The Super-Specialized Heart Cell

The heart cell or the cardiac cell has a specialized structure in view of the super-specialized function it performs to help the heart to work in its unique fashion. Some heart cells form the connective tissue of the heart, some form the heart valves while some form the cardiac muscle or myocardium.

Heart Cell | Cardiac Cell

The cardiac muscle cells of the myocardium are called myocardiocyteal muscle cells or cardiomyocytes or just myocytes, which are formed from a basic layer of cells called the mesoderm from which other tissues are also formed such as bone and cartilage. A Myocyte is mononuclear (having one or two nuclei) like the cell of the smooth muscles.

Types of Heart Cells

For the purpose of understanding, heart cells or cardiac cells can be broadly classified into two types according to their properties and function.

1) Electrical Heart Cell

The electrical cardiac cells make up the electrical conduction system of the heart and are distributed in an orderly manner through the heart. They possess the following properties:

  • Automaticity – which means they spontaneously generate and conduct electrical impulses.
  • Excitability –  which means they are able to respond to an electrical impulse.
  • Conductivity – which means they are able to transmit the electrical impulse from one cell to another.

2) Cardiac Muscle Cell or Myocardial Cell

The cardiac muscle cells or the myocardial cells make up the muscular wall of the atria and the ventricles of the heart. They possess the following properties which enables the contraction and relaxation of the atria and ventricles.

  • Contractility is the ability of these cells to shorten and lengthen their fibers.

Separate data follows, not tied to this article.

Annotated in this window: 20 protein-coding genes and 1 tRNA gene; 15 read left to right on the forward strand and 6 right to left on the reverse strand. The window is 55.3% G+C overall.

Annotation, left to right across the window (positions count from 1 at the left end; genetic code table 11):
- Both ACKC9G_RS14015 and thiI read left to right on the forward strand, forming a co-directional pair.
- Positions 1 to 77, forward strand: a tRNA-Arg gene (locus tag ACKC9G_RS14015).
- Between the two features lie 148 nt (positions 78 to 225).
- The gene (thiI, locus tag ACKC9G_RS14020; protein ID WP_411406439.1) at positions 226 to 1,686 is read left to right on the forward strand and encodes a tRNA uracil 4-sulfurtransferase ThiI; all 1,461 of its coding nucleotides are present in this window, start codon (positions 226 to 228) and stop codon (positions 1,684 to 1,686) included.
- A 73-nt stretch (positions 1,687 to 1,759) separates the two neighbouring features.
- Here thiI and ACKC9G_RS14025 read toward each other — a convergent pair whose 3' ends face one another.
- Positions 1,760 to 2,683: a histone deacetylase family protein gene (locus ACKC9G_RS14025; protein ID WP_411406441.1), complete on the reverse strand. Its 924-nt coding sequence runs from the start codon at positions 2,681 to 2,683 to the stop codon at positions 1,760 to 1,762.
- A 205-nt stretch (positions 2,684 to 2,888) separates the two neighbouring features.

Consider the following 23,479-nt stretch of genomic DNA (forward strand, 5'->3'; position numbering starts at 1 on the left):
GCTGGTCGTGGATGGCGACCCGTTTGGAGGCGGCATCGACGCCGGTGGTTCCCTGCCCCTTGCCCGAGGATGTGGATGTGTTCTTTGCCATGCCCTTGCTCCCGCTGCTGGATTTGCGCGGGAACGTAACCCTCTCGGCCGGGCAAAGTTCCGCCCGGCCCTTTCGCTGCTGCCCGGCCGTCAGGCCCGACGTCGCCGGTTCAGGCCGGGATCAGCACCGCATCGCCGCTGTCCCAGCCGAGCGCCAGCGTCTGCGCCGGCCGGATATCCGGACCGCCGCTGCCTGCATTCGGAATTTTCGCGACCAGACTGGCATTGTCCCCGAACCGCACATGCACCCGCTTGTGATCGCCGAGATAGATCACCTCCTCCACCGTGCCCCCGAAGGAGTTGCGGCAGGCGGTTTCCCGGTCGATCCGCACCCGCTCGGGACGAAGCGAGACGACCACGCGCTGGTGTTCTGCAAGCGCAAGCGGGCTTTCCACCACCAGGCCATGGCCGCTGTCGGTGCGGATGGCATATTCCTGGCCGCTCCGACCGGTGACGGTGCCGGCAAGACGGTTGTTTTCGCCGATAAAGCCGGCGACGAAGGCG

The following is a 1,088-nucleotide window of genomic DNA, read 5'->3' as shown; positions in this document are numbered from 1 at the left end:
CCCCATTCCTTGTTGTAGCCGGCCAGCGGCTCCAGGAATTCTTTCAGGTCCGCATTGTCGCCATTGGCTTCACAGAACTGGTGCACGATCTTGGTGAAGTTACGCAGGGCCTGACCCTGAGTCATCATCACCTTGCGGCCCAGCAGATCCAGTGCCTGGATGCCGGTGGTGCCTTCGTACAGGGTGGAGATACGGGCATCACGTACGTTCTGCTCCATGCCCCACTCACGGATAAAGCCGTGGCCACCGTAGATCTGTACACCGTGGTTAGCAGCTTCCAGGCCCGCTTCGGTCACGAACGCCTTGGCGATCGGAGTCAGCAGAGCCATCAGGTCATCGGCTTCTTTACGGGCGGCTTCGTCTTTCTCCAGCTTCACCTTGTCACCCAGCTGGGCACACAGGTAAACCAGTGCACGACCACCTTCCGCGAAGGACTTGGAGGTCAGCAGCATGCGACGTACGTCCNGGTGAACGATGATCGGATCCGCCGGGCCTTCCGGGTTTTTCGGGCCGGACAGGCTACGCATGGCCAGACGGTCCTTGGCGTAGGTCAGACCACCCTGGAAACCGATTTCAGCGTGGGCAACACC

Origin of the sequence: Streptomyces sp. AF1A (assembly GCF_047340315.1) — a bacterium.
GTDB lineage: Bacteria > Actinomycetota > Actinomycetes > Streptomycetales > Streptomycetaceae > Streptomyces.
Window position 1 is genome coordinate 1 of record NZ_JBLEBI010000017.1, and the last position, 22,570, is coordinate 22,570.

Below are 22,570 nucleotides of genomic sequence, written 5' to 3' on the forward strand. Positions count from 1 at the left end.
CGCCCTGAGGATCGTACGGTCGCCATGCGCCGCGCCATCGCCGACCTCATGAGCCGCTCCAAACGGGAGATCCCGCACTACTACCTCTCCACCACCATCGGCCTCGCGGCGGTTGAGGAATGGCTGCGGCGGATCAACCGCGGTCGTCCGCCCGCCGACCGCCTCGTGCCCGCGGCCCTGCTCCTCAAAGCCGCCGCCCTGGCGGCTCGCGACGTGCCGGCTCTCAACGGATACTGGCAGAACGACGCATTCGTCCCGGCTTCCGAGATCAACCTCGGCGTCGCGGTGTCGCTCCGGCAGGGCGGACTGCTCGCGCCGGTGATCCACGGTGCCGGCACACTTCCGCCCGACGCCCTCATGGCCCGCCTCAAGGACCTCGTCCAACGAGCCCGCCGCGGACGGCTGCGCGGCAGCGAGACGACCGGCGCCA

• Ability to Stretch. These cells are capable of stretching.

Structure of Heart Cell

The heart cell is smaller than the skeletal muscle cell. It is irregular in shape and butted together with numerous blood vessels in between them. This creates an anastomosing network of fibers. Being small, the nucleus takes up a greater portion of its length.

The myocyte is the most energetic cell in the body contracting without a pause throughout life (about 3 billion times in an average life span. Read fascinating heart facts). Its appearance under a microscope reveals a structure full of striated myofibrils and mitochondria which then helps you understand its super specialization of energy dependent contractions.

Each myocardial cell contains long chains of sarcomeres which are contractile units of the muscle cell. They are called myofibrils. All the cardiomyocytes contract in unison and bring about the atrial and ventricle contractions.

T Tubules

T-tubules or transverse tubules are invaginations or furrows in the cell membrane which allow flow of calcium into the muscle cell and facilitate muscular contraction. In comparison to T-tubules in the skeletal muscle, those in the cardiac muscle are fewer but broader and larger.

Intercalated Discs (IDs)

An intercalated disc is a typical identifying feature of a cardiac muscle cell and absent in other muscles. Intercalated discs connect the cardiac muscle cells to each other to work as one functioning unit. They support the synchronized contraction of the heart muscles.

Under the microscope, intercalated discs appear as dark lines between adjacent cardiac muscle cells and run perpendicular to the muscle striations.

Picture of Heart cells

Heart cells.

Regeneration of Heart Cells

A study from Stockholm reported in 2009 that heart cells do regenerate. The researchers reported that heart muscle cells in a 20-year-old are renewed every year at a rate of 1% and just 0.45% in the 70 year group. By the age of 50 years, 45% of the heart muscle cells would have been regenerated. However this natural renewal process is slow and not enough to repair damage caused by a heart attack.

Making Heart Cells

Research is great which makes the researchers even greater. Heart cells (and other cells) are being made from skin cells which can make repair of any damaged tissue  a distinct possibility. Nearly ten years ago, beating cardiac cells were created from human embryonic stem cells in the laboratory.

“Israeli scientists have developed a way to create beating heart cells with skin cells reprogrammed to become stem cells, making it possible to one day clinically repair a damaged heart.” –

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